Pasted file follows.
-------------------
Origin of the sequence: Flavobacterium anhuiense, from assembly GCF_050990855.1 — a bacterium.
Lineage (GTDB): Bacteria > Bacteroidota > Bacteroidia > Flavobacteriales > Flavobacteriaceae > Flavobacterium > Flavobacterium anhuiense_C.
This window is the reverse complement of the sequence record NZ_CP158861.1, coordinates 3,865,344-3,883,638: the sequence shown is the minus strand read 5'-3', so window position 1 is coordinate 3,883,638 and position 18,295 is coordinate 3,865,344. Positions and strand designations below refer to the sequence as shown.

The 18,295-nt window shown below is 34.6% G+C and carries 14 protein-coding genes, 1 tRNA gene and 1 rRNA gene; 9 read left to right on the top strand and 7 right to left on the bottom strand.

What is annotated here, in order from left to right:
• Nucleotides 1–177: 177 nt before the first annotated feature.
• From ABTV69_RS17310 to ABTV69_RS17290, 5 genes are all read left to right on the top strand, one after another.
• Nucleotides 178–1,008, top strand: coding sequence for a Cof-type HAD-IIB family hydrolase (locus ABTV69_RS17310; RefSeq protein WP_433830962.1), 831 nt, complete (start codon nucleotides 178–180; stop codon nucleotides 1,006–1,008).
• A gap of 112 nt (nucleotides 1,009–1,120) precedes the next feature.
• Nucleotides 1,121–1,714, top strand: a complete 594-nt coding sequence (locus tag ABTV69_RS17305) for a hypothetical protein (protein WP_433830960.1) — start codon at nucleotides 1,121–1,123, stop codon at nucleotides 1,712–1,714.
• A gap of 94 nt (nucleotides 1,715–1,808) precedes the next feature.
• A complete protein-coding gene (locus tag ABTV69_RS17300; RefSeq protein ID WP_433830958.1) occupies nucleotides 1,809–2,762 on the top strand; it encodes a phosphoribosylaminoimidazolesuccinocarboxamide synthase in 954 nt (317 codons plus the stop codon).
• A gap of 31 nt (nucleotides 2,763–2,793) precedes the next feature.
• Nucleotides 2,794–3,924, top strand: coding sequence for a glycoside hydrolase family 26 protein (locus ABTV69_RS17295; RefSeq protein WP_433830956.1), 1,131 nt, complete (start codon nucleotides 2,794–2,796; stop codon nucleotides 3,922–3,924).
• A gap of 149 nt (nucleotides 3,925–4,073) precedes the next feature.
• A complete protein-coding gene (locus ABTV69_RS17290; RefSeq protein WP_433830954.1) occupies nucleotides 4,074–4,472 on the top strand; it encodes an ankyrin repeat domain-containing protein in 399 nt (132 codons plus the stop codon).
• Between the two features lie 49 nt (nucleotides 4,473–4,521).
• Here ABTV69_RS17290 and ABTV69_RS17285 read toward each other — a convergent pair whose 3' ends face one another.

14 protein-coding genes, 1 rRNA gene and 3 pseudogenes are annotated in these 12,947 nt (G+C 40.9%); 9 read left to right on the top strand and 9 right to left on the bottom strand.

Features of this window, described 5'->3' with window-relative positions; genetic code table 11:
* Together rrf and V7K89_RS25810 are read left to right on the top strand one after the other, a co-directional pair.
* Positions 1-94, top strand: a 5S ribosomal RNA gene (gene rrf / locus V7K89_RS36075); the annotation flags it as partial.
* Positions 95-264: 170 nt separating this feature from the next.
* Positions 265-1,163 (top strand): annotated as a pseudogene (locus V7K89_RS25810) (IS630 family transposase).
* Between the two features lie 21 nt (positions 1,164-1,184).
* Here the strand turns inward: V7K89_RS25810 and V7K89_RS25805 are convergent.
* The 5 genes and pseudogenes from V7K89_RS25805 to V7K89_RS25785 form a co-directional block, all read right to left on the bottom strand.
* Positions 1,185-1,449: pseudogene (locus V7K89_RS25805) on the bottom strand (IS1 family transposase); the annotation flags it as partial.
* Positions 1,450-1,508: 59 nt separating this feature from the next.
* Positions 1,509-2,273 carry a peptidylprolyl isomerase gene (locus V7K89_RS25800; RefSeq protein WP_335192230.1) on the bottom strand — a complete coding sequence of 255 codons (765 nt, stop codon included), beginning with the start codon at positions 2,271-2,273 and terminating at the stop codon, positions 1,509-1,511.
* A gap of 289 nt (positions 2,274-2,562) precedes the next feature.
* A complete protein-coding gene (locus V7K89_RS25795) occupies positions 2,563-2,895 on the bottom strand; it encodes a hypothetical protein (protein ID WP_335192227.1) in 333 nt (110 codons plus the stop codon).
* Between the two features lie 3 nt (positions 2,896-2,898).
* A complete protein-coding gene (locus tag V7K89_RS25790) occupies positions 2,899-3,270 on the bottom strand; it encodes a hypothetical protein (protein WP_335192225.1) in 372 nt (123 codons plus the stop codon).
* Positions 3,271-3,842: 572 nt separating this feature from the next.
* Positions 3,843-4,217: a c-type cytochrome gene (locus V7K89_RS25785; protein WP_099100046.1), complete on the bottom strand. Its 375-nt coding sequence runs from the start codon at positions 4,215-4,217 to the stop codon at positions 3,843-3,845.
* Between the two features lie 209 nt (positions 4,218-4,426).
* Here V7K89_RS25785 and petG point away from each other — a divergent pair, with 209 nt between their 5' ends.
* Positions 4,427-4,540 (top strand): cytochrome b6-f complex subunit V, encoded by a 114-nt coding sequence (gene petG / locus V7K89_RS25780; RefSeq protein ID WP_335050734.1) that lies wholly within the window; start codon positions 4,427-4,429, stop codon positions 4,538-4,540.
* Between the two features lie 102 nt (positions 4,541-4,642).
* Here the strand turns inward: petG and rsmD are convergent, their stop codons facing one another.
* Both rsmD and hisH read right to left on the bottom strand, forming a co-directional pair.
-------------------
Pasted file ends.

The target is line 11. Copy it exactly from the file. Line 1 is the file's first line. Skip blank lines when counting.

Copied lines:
• A gap of 94 nt (nucleotides 1,715–1,808) precedes the next feature.